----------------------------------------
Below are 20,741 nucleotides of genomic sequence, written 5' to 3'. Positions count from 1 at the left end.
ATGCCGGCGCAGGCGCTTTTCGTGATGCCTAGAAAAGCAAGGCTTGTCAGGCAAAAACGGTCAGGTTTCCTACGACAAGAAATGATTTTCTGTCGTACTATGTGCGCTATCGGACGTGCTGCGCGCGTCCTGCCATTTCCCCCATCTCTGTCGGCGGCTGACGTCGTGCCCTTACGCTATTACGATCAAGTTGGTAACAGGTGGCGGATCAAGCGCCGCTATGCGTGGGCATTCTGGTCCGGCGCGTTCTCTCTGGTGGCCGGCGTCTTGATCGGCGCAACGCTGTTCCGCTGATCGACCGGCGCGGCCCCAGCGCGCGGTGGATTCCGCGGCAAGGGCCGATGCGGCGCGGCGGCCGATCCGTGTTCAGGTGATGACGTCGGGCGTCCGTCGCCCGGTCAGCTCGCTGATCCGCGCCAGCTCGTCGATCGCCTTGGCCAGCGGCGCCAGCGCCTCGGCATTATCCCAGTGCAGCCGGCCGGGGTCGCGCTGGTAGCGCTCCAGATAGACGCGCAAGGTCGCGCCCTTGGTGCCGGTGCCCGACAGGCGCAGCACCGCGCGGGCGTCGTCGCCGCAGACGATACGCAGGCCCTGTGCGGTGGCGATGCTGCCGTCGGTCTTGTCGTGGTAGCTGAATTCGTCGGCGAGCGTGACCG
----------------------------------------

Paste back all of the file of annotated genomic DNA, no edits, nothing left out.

Below are 20,741 nucleotides of genomic sequence, written 5' to 3'. Positions count from 1 at the left end.
ATGCCGGCGCAGGCGCTTTTCGTGATGCCTAGAAAAGCAAGGCTTGTCAGGCAAAAACGGTCAGGTTTCCTACGACAAGAAATGATTTTCTGTCGTACTATGTGCGCTATCGGACGTGCTGCGCGCGTCCTGCCATTTCCCCCATCTCTGTCGGCGGCTGACGTCGTGCCCTTACGCTATTACGATCAAGTTGGTAACAGGTGGCGGATCAAGCGCCGCTATGCGTGGGCATTCTGGTCCGGCGCGTTCTCTCTGGTGGCCGGCGTCTTGATCGGCGCAACGCTGTTCCGCTGATCGACCGGCGCGGCCCCAGCGCGCGGTGGATTCCGCGGCAAGGGCCGATGCGGCGCGGCGGCCGATCCGTGTTCAGGTGATGACGTCGGGCGTCCGTCGCCCGGTCAGCTCGCTGATCCGCGCCAGCTCGTCGATCGCCTTGGCCAGCGGCGCCAGCGCCTCGGCATTATCCCAGTGCAGCCGGCCGGGGTCGCGCTGGTAGCGCTCCAGATAGACGCGCAAGGTCGCGCCCTTGGTGCCGGTGCCCGACAGGCGCAGCACCGCGCGGGCGTCGTCGCCGCAGACGATACGCAGGCCCTGTGCGGTGGCGATGCTGCCGTCGGTCTTGTCGTGGTAGCTGAATTCGTCGGCGAGCGTGACCG